In the first step, when S1 is closed, an inductor is charged with current. In the second step S1 is open and S2 is closed. The current in the inductor continues to flow in the same direction and charges the negative output. In general, S2 can be implemented as an active switch, but in most cases is a diode.

The output voltage depends on the duty cycle (D). With:

D = tone / T and tone. Vin = toff. | Vout |

The output voltage is defined as

| Vout | = Wine. [D / (1-D)]

In Fig. 1, the input current flows only when S1 is closed, and the output capacitor is charged only when S2 is closed. As a result, the input and output streams are discontinuous and the maximum induction current is much larger than the average output current. The topology has a low loop bandwidth because delaying the system response sets a limit on the bandwidth of the control loop. If the system requires a higher current, the duty cycle has to be increased, which means a shorter reaction time. This reduces the amount of current that is transferred to the output in this switching cycle so that the output voltage continues to decrease. The control loop therefore requires time until the inductive current in the tone phase rises to the level where in the shorter delay phase a higher current is applied to the output. This effect, called half-level right zero, slows down the response of the control loop somewhat. The loop bandwidth of an inverse buck-boost converter is typically on the order of 10 kHz.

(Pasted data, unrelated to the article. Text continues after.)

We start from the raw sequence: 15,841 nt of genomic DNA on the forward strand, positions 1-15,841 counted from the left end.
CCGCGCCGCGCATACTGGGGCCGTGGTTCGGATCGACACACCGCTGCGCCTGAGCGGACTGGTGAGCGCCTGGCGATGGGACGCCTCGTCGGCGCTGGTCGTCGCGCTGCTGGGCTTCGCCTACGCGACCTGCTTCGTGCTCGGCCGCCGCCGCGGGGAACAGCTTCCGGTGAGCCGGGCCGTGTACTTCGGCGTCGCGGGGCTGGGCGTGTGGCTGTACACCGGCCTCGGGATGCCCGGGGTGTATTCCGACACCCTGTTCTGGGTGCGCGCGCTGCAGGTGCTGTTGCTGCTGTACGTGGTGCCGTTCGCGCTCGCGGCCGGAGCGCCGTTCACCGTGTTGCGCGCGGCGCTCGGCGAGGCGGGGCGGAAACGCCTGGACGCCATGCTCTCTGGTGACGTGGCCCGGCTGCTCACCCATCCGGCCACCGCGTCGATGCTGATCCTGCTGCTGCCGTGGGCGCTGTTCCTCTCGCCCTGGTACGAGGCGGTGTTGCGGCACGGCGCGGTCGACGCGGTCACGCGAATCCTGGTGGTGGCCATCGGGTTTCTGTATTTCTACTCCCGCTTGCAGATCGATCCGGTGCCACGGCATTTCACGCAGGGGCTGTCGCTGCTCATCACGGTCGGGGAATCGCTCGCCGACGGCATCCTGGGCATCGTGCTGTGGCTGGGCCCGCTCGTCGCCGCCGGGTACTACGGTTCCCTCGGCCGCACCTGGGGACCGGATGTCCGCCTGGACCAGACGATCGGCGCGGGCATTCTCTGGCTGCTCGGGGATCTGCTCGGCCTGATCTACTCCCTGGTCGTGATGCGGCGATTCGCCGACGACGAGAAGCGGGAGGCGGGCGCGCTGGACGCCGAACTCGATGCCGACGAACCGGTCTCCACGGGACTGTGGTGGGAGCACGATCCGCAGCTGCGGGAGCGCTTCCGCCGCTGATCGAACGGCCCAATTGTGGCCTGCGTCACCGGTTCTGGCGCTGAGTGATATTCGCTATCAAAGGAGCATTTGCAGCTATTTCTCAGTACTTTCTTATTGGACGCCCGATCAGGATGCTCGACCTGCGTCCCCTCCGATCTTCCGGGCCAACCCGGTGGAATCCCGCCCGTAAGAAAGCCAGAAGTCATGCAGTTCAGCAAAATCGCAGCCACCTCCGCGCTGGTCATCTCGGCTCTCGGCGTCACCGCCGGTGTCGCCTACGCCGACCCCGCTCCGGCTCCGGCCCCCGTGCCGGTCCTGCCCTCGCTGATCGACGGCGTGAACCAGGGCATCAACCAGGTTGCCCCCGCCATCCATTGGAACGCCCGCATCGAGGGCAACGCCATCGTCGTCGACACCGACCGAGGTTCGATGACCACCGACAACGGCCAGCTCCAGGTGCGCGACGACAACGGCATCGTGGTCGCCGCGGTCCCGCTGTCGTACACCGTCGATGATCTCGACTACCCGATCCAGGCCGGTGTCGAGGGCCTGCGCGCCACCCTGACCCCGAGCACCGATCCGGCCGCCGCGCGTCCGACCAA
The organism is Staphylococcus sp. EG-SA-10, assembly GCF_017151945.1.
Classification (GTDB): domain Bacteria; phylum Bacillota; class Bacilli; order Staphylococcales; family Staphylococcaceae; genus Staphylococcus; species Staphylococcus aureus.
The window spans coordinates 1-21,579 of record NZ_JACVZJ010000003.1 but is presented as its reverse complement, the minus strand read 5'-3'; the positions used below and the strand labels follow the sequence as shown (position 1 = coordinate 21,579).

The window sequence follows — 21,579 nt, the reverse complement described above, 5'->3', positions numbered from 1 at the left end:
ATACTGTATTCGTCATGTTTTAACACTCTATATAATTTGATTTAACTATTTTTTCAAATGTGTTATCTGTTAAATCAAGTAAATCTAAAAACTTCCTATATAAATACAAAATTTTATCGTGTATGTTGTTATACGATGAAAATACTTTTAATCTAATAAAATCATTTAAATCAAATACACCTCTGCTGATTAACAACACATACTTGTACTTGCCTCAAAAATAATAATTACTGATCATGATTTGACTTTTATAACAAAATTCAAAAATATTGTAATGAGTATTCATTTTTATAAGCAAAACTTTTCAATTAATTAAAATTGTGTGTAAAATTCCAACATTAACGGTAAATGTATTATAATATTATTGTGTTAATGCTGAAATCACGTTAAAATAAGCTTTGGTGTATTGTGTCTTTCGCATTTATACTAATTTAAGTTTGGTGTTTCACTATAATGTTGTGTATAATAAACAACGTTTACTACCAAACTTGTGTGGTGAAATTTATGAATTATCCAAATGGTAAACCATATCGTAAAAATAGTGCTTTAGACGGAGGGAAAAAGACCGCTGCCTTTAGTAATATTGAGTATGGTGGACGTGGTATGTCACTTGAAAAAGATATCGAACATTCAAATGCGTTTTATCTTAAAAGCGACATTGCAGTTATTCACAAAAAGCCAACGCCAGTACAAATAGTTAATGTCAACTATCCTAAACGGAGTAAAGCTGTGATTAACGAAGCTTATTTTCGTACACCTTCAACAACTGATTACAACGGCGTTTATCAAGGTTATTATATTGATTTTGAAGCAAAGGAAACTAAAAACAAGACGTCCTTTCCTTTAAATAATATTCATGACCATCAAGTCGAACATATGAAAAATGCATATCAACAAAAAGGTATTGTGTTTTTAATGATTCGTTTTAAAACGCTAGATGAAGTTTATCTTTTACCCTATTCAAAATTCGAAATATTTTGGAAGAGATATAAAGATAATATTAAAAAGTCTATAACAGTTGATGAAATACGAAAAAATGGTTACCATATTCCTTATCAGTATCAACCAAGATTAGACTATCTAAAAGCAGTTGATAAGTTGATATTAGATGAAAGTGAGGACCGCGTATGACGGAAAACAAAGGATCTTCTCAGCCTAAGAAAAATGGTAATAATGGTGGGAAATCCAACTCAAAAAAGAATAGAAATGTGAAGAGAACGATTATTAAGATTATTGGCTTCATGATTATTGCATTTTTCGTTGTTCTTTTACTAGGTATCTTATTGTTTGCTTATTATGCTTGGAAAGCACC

Diagram of an inverter converter
CUK converter

A converter CUK combines a boost converter with a buck converter, wherein the two stages are coupled by a capacitor. This topology requires two inductors or a coupled inductor, but supports a DC input and output current, thus offering advantages for systems requiring low input and output voltage ripple. The bandwidth of the control loop and thus its speed is lower than that of the buck converter.

For applications that require low 1 / f noise at frequencies up to 100kHz, the CUK or buck-boost inverter is not an optimal solution because its control bandwidth is much smaller than 100kHz. One solution to this problem is the inverter converter.

Inverted converter

Replacing the input inductor of the CUK converter with a high-side switch results in a new topology; Inverter Converter This consists of a charge pump inverter followed by a buck converter and requires only one inductor. The loop controls the output voltage of the buck converter, and since the load pump stage is associated with the buck converter power stage, it operates on the reverse down cycle of the duty cycle.